During the 2019 Constitution Day lecture, Marty Stolar discussed his career as a civil rights and criminal defense attorney. Stolar has represented thousands of arrested protestors and demonstrators representing movements that include the Black Panthers, Young Lords, RNC and Occupy Wall Street, Black Lives Matter and climate change activism.
Stolar’s talk, titled “Protest and the Constitution: One Lawyer’s Work” took place in the Geneva Room on Tuesday, Sept. 17 at 5:15 p.m.
A graduate of NYU Law School and the University of Rochester, Stolar went on to work in private practice with the New York Law Commune, then as a solo practitioner. In conjunction with the National Lawyers Guild’s Mass Defense Committee, he began defending arrested protesters and demonstrators.
In 1971, when a group of Catholic anti-war protestors burnt draft papers in Camden, N.J., Stolar joined a three-member legal team that helped the defendants – who became known as the Camden 28 – bring national focus to the Vietnam War. Other notable cases include the 1971 rebellion of Attica inmates, grand jury resistors – including the seminal case of Lureida Torres from the Puerto Rican Independence movement – and post-9/11 Muslim detainees.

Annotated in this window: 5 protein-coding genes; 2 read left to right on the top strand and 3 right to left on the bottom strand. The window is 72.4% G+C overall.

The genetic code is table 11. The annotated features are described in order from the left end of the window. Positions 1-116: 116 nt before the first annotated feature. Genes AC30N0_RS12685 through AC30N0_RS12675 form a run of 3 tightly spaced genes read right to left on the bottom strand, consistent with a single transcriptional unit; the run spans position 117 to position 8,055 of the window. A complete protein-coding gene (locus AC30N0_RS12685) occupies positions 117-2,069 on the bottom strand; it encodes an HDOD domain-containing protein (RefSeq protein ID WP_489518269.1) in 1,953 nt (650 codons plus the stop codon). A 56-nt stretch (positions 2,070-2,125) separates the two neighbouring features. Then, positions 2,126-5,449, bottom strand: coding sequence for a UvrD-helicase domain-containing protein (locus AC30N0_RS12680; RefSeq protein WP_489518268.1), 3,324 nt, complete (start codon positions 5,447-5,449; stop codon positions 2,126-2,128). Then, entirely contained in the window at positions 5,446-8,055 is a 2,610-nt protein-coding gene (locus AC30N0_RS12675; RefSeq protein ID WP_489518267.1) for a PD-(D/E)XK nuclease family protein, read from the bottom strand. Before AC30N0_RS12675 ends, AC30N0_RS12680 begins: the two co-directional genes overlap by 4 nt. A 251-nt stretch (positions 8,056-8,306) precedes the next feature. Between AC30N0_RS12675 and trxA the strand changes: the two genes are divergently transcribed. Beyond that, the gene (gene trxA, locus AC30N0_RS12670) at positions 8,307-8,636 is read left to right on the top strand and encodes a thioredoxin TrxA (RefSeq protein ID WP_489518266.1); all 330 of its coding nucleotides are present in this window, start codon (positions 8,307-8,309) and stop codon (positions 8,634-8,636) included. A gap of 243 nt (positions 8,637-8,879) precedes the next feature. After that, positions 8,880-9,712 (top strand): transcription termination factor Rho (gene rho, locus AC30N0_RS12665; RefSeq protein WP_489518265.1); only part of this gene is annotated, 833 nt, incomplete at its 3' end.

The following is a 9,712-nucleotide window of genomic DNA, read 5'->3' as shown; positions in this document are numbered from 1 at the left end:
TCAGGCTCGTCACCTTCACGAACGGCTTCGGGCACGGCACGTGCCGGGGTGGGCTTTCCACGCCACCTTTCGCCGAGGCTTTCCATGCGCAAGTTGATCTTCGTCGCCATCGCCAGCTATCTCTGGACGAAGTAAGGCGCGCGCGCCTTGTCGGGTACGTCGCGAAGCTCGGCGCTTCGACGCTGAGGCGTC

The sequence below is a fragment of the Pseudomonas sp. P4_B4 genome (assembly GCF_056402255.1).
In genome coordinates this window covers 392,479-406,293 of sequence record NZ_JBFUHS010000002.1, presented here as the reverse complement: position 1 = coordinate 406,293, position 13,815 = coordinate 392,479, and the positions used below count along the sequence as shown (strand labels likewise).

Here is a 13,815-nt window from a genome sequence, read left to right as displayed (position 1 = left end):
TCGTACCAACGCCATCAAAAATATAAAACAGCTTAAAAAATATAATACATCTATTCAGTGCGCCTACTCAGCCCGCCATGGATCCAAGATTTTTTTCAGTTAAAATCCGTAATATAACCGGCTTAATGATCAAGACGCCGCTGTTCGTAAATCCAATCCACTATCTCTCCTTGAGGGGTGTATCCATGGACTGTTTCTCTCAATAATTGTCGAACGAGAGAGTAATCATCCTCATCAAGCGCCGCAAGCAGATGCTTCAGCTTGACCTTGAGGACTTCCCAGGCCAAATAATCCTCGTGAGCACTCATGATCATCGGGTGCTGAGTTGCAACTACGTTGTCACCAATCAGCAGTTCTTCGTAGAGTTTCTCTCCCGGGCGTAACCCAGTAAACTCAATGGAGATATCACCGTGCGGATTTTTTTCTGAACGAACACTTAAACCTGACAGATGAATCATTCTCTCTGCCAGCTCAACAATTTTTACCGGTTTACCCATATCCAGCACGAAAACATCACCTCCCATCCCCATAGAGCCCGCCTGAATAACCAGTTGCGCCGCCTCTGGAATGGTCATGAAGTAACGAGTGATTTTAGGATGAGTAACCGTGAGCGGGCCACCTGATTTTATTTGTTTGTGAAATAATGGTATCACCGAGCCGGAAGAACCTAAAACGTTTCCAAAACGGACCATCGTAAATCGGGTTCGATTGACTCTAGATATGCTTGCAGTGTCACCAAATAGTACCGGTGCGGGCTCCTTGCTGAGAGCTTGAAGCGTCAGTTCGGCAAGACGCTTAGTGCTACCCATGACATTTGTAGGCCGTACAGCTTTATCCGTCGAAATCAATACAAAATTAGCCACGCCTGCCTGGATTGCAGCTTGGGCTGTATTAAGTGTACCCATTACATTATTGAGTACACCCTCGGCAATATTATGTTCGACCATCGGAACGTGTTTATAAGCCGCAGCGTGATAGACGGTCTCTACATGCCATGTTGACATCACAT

Stolar has been a member of the National Lawyers Guild since 1969, serving several times as president of the NYC Chapter and currently as president of the Chapter’s foundation. He has also been a successful litigant in quashing a federal Grand Jury subpoena and in a U.S. Supreme Court bar admission case.
At present, Stolar is representing Randy Credico in connection with the various investigations growing out of the Trump presidential campaign, including the Mueller Grand Jury.
Recent Constitution Day speakers at HWS include lawyer and faculty member at Cornell Law School Sujata Sidhu Gibson, political scientist and author Corey Robin, and historian and Pulitzer Prize finalist John Fabian Witt.